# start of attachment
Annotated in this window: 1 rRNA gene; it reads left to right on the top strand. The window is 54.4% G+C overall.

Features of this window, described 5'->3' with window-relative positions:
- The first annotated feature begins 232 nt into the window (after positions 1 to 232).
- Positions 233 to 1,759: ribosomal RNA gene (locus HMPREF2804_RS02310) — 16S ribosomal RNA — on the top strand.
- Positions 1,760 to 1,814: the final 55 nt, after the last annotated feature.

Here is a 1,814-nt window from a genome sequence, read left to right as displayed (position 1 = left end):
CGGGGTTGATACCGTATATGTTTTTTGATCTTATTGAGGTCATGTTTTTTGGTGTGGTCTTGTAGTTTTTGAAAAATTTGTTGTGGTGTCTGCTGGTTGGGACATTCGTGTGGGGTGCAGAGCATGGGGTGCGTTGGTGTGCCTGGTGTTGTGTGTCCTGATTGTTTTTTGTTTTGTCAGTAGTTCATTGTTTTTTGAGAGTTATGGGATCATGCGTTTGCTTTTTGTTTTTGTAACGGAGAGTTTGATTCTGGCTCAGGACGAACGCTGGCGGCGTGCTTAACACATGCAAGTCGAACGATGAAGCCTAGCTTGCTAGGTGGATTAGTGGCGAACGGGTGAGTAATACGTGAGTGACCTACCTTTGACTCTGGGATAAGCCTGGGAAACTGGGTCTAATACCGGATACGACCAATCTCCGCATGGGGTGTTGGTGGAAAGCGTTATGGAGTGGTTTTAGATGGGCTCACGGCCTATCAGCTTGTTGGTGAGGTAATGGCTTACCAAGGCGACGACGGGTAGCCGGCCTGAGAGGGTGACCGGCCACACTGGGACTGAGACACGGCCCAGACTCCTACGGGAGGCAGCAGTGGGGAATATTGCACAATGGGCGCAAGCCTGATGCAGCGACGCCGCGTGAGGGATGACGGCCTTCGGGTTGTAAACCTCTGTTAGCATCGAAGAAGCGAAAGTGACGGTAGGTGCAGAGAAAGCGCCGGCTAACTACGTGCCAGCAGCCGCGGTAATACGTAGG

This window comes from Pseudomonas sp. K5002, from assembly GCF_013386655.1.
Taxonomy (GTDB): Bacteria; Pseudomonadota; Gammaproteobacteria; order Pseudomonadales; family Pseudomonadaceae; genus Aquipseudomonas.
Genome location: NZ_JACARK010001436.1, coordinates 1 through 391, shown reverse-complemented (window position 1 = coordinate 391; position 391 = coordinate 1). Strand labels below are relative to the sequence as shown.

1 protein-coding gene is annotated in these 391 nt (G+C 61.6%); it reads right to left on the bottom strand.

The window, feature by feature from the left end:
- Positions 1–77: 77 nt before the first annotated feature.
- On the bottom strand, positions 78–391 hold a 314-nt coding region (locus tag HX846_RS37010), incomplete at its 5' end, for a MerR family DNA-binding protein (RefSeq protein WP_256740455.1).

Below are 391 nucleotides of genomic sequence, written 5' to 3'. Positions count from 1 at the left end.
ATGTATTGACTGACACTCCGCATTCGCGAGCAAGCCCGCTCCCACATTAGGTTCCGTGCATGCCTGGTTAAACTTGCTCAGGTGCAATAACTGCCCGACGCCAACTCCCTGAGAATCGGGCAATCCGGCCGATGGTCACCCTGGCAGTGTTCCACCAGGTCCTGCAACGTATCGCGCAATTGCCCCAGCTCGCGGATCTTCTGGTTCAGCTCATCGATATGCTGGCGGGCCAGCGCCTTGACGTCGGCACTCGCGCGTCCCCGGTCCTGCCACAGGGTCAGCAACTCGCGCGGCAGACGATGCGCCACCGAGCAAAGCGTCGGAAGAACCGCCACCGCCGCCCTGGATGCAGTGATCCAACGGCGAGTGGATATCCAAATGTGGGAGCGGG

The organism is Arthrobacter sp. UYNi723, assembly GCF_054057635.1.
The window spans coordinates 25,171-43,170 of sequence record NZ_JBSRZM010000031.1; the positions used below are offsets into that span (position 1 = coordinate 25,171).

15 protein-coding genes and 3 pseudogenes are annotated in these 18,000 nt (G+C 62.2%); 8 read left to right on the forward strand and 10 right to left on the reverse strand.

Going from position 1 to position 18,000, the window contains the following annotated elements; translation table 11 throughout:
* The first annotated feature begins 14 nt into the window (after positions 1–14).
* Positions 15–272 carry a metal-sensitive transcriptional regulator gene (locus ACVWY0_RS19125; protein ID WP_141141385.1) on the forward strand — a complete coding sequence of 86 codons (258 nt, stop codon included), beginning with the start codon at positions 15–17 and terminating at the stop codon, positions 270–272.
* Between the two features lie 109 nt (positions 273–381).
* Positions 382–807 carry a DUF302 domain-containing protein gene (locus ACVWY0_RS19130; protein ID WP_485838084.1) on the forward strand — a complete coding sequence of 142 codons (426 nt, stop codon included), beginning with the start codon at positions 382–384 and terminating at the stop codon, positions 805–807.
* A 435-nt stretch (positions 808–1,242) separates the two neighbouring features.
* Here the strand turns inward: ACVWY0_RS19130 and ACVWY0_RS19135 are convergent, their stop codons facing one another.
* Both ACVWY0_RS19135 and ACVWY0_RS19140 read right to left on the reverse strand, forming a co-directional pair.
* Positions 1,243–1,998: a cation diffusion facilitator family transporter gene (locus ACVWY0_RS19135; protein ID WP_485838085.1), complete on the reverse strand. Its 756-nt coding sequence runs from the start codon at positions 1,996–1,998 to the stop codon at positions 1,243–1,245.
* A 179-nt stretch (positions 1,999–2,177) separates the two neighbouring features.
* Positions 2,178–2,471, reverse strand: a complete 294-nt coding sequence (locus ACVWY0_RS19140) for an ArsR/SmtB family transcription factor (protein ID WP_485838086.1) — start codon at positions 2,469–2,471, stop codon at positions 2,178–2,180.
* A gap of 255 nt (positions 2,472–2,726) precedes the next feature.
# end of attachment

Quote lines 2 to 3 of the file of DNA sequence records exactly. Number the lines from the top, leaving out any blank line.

Features of this window, described 5'->3' with window-relative positions:
- The first annotated feature begins 232 nt into the window (after positions 1 to 232).